As described above, although there are many studies on UV/O3 oxidation in organic pollutants removal from water and wastewater, there are few studies in the application of UV/O3 oxidation with biological processes in tertiary wastewater treatment. In this study, UV/O3 oxidation was combined with a biological aerating filter (BAF) to treat the secondary effluent from a WWTP. The application of UV/O3 oxidation in combination with BAF could achieve high organic pollutants removal with low cost [19]. The characteristics of the secondary effluent were evaluated. COD (chemical oxygen demand) removal performance and molecular weight distribution (MWD) changes during UV photolysis, ozonation, and their combination were investigated. Contrast experiments were also carried out to study the performances of COD removal with BAF, O3/BAF and UV/O3/BAF.

2. Materials and Methods

2.1. Reactors

A pilot system shown in Figure 1 was built in a WWTP in Nanjing, Jiangsu Province of China. UV/O3 oxidation was carried out in a cylinder glass reactor with diameter of 300 mm and effective volume of 4 L. A 10 W low-pressure mercury UV lamp with main wavelength of 254 nm was installed in the center of the reactor. Ozone was produced with an ozone generator (CF-G-3-2.5 g, Qingdao Guolin Industry Co., Ltd, China) with dry air. Ozone dosage was controlled with a flowmeter.

140605.fig.001
Figure 1: Schematic diagram for UV/O3 oxidation combined with BAF, (1) UV/O3 oxidation reactor, (2) UV lamp, (3) ozone generator, (4) medium water tank, (5) pump, (6) BAF, (7) aerator, (8) final water tank.

The wastewater after pretreatment with UV photolysis and ozonation was pumped into a BAF, an organic glass cylinder reactor with diameter of 100 mm. Clay ceramisites with diameter of 10 mm were used as filling material with depth of 1.5 m. This BAF was operated with hydraulic load of 1.5 m3/m2 h and gas/water ratio of 5 : 1.

2.2. Analytical Methods

The samples from the influent, oxidation reactor, and final effluent of BAF were taken regularly and the concentrations of COD, BOD5 (5-day biological oxygen demand) and -N (ammonia) were analyzed according to the standard methods (APHA, 1999). MWD was measured using ultrafiltration membrane filters with cutoff sizes of 1–100 kDalton. DOC (dissolved organic carbon) after membrane filtration with different cutoff sizes was measured using a Shimadzu TOC-V instrument. pH, dissolved oxygen, ozone concentration, and temperature were monitored regularly.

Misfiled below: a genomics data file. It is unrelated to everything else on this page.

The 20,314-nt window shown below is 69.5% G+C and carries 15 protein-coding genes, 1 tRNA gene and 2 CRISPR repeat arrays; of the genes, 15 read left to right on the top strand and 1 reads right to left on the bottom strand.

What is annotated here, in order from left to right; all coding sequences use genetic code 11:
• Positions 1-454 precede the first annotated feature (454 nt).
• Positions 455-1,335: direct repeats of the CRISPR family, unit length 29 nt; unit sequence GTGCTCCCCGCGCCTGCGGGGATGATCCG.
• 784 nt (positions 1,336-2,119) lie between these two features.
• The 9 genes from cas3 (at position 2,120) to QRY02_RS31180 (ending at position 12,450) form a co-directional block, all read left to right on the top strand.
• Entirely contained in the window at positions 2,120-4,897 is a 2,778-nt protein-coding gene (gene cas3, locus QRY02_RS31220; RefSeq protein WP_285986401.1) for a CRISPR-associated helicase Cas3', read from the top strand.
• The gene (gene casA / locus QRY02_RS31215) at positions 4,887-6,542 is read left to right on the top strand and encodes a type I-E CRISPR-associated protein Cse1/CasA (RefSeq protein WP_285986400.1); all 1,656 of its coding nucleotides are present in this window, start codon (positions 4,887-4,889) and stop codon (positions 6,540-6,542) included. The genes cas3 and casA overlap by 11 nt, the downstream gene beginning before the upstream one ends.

2.3. Influent Characteristics

The effluent from the secondary clarifiers in the WWTP was directly used as influent of the combined process. This WWTP was run with an A2/O (anaerobic/anoxic and oxic) process, which had removed most soluble organic compounds and nitrogen. The main indexes of influent during this study were as follows: COD 63.2–91.4 mg/L, BOD5 9–23 mg/L, -N 5.3–8.6 mg/L, pH 7.1–7.4, and water temperature 19–25°C.

3. Results and Discussion

3.1. Evaluation of Secondary Effluent

COD and BOD5 in the effluent from the secondary clarifiers of the WWTP in 2009 are shown in Figure 2. COD in the effluent ranged from 63.2 mg/L to 91.4 mg/L while BOD5 was in the scope of 9–23 mg/L. According to the national discharge standard for municipal wastewater treatment plant in China, when the effluent from a WWTP is discharged into an enclosed watershed, COD and BOD5 in the effluent are required below 50 mg/L and 10 mg/L, respectively. It is obvious that the effluent could not meet the national discharge standard. This WWTP was run with A2/O process, in which most biodegradable organic compounds had been degraded. The ratio of BOD5/COD (B/C) was low, ranging from 0.17 to 0.25, which indicated that most of the residual organic substances in the effluent were difficult to be biodegraded.

140605.fig.002
Figure 2: COD, BOD5, and B/C changes in the effluent from the secondary clarifiers.
3.2. COD Removal with UV Photolysis, Ozonation, and UV/O3 Oxidation

Figure 3 shows COD variation in the oxidation reactor with time under UV photolysis, ozonation, and UV/O3 oxidation. It can be seen that COD removal with UV photolysis alone was low. In 30 min contacting time, COD only declined from 73.5 mg/L to 65.1 mg/L. The performance of ozonation was much better compared with UV photolysis. After 30 min ozonation, COD decreased from 72.2 mg/L to 53.7 mg/L. More than 25% of COD was removed during ozonation. The combination of UV photolysis and ozonation led to significant improvement of COD removal compared with UV photolysis and ozonation alone. In 30 min, COD reduced from 74.3 mg/L to 40.9 mg/L. The removal rate of COD attained about 45%, which was much higher than the sum of COD removal rates with UV photolysis and ozonation alone. The results indicated that UV photolysis could greatly improve COD removal during ozonation [20].

140605.fig.003
Figure 3: COD changes with time under UV photolysis, ozonation, and UV/O3 oxidation (O3 dosage 8 mg/L, temperature 21°C, pH 7.2).

It can also be observed that COD concentration decreased with contact time rise. During UV/O3 oxidation, COD decreased from the original 74.3 mg/L to 59.7, 45.4, and 40.9 mg/L at contact time of 10, 20, and 30 min, respectively. The extension of contact time was beneficial for COD removal. Nevertheless, the reactor volume needed to be amplified with contact time extension. More construction investment and operation cost would be required. It can be seen that contact time influence on COD removal was relieved with contact time exceeding 20 min. Therefore the subsequent experiments were done with contact time of 20 min.

3.3. Influence of O3 Dosages on UV/O3 Oxidation